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Friday, October 2, 2015

Draft Patent law in Myanmar

Foreign investment in Myanmar has increased rapidly over the last year and, despite some continuing difficulties, is likely to continue to do so. The establishment of a sound IP system will, however, be crucial to ongoing development. The government is currently in the process of introducing an international level of IP protection  - the publication of a draft Patent Law in July 2015 is part of the process.  The draft law aims to protect technical innovation and promote both foreign investment and local industrial development. 

This article summarises both the current system and the provisions of the proposed new law.  It also highlights some matters to which rights owners should be turning their attention before entering the Myanmar market

The current system
Currently, there is no patent law in Myanmar.  Following the Military Government’s repeal of the Patents and Designs Act 1945 in 1992, an invention may be registered under section 18(f) of the Registration Act and a Declaration of Ownership filed with the Myanmar Registry Office of Deeds and Assurances. There is no formality examination, opposition or publication in a patent gazette; applications are simply checked to see that they comply with the requirements of the Registration Act.   If the invention is misappropriated by a third party, an action may, in certain circumstances, be available under the Penal Code.  Perhaps not surprisingly, no such action has been taken to date.  There are also provisions for the registration of technology transfer agreements under the Science and Technology Development Law.  These agreements will not be enforceable unless they are so registered, per the table below.

Existing Laws for IP Enforcement
Type of IPSubstantive LawRelated Laws
Patent                            NoneRegistration Act (1908)
1. Registrable under section 18(f) of the law
Patent NoneSpecific Relief Act (1877)
1. Temporary/Perpetual Injunction (Section 52 of the law)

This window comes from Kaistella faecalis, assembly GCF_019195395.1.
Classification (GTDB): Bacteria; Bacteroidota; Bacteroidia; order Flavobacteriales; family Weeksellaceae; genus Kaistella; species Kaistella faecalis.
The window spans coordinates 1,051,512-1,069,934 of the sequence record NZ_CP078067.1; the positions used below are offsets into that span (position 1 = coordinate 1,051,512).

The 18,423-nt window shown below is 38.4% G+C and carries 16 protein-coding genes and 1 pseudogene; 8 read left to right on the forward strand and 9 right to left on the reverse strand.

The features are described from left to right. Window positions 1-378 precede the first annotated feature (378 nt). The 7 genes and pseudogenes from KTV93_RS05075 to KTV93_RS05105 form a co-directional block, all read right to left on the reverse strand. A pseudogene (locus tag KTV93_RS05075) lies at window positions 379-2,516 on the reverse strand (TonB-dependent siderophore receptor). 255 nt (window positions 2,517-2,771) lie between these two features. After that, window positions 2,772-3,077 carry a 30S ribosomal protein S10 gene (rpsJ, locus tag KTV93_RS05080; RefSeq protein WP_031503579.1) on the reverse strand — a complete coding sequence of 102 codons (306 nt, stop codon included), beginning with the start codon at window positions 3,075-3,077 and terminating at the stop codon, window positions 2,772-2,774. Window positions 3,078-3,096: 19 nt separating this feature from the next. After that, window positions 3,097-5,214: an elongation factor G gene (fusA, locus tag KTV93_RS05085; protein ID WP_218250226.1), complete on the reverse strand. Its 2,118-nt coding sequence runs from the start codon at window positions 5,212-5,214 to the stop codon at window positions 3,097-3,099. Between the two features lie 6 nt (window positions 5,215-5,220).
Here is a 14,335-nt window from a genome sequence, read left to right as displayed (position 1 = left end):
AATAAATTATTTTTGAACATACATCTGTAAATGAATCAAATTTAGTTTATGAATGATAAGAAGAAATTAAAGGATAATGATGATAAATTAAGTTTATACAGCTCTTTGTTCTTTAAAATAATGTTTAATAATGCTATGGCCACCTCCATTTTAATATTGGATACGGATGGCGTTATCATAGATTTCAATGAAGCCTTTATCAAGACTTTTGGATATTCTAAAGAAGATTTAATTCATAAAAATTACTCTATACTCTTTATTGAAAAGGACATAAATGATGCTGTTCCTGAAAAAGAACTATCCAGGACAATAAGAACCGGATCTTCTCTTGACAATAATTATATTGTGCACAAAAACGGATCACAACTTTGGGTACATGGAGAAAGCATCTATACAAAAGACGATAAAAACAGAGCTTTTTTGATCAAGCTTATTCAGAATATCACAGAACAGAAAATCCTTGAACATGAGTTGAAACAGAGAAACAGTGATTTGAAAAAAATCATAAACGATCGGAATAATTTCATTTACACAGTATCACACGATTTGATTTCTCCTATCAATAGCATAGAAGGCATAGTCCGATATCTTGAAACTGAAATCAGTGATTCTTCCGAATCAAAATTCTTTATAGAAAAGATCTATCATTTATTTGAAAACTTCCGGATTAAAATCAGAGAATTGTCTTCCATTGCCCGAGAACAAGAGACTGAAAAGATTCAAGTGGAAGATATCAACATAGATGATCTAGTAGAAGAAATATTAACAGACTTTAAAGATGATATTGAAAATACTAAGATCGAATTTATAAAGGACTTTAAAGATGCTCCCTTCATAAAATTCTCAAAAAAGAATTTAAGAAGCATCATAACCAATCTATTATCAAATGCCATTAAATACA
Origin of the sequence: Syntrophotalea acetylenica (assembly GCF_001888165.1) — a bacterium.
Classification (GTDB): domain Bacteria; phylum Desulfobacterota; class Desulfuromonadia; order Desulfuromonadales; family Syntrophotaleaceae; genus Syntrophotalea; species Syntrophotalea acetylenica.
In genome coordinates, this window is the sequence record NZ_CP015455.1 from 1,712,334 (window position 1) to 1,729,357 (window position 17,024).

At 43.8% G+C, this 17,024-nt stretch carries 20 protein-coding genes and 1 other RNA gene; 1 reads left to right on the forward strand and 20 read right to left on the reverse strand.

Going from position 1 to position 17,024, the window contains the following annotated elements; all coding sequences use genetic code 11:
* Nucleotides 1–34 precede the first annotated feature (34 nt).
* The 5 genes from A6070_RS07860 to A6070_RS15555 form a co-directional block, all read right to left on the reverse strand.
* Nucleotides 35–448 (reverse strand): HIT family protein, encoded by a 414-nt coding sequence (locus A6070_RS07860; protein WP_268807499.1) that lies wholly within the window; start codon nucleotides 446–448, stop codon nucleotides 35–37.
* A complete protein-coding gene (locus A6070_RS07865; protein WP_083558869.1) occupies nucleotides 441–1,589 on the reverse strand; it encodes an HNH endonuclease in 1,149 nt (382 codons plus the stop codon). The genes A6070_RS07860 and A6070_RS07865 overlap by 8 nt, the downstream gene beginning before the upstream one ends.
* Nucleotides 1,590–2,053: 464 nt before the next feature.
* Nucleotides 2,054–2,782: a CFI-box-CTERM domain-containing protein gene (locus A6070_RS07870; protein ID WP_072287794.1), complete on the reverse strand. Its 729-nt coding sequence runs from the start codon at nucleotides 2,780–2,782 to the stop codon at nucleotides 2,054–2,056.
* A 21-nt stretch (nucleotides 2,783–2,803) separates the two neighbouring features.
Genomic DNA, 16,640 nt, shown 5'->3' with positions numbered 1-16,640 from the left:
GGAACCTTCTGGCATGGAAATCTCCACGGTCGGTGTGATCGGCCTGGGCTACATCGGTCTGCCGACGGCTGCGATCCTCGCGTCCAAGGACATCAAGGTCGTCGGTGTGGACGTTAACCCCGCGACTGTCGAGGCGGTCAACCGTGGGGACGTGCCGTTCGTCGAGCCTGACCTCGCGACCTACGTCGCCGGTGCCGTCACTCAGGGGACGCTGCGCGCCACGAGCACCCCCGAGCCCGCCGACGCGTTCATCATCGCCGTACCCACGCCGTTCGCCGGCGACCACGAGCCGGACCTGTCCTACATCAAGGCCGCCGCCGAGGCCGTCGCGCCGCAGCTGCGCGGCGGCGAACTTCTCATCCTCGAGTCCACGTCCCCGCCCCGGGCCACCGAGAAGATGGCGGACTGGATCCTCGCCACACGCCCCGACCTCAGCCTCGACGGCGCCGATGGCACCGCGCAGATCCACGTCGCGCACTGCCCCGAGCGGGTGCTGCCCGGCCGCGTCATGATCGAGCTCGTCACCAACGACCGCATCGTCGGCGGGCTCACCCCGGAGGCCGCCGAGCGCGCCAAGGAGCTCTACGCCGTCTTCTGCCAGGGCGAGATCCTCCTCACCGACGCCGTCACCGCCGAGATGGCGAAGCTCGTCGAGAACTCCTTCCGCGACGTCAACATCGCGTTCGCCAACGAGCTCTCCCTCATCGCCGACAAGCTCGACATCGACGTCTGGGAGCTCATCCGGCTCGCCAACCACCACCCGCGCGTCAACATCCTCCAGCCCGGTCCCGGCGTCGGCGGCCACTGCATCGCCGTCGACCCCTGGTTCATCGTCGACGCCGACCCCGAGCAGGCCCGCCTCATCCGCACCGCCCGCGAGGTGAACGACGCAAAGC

2. Declaratory Decree for ownership right (Section 42 of the law)
Patent NonePenal Code
1. Criminal misappropriation of property and a term of imprisonment may extend to two years or with fine or with both. (Section 403 of the law)
PatentNoneScience and Technology Development Law (1994)
1. Technology Transfer shall be registered and if not, there shall be no right of instituting a suit based on a contract of Technology Transfer. (Section 15 of the law)
The draft Patent Law 
Myanmar is a member of both the World Intellectual Property Organization (WIPO) and the World Trade Organization (WTO) and a signatory to the Trade Related Aspects of Intellectual Property Rights (TRIPS) Agreement.  It is required to have TRIPS compliant IP legislation in place by 2021.  The draft Patent Law is a step in that process.   The law is likely to be enacted no later than June next year, but when it will come into force is less certain: section 1(b) of the draft provides that the law will come into force on a date to be prescribed in a President’s Notification. 

The 21 Chapters of the draft include the following provisions.
Pursuant to Chapter (5), Section 7, to be patentable an invention must:
(a) be novel;
(b) involve an Inventive step; and
(c) be industrially useful.
‘Novelty’ is explained as follows:
“The invention shall be considered to be new if it does not form part of the state of the art.  The state of the art means the technology which was available or published to Public by means of printing, oral description, by use or in any other form at any place before the date of filing of the application or the date of priority claims if such claim has been applied.”
Section 8 excludes the following from patentability:
  1. Discovery, Science Theory, Mathematical method;
  2. Schemes, rules and methods for performing mental acts, playing games or doing business;
  3. Computer Program (we suggested to protect computer program if it is acceptable as a Patent.);
  4. Plant or animal varieties or essentially biological processes for the production of plants or animals; this provision shall not apply to microbiological processes or the products thereof;
  5. Living species, plants natural organs of living things or  living things, small living things or abstract from those things;
  6. Methods for treatment of the human or animal body by surgery or therapy and diagnostic methods practiced on the human or animal body; this provision shall not apply to products, in particular substances or compositions, for use in any of these methods;
  7. Inventions related with things including natural things, new usage and new form which was available in public or chemical products which have been specified in rules and regulations;
  8. Restricted by Myanmar government for environmental protection;
Section 31 provides that if an application in respect of the same invention has been filed in any member country of the Paris Convention or WTO within 12 months of filing in Myanmar, priority may be claimed on the basis of the earlier application. The applicant must supply a certified copy of the earlier application within three months or, pursuant to section 23(a), a further two month period.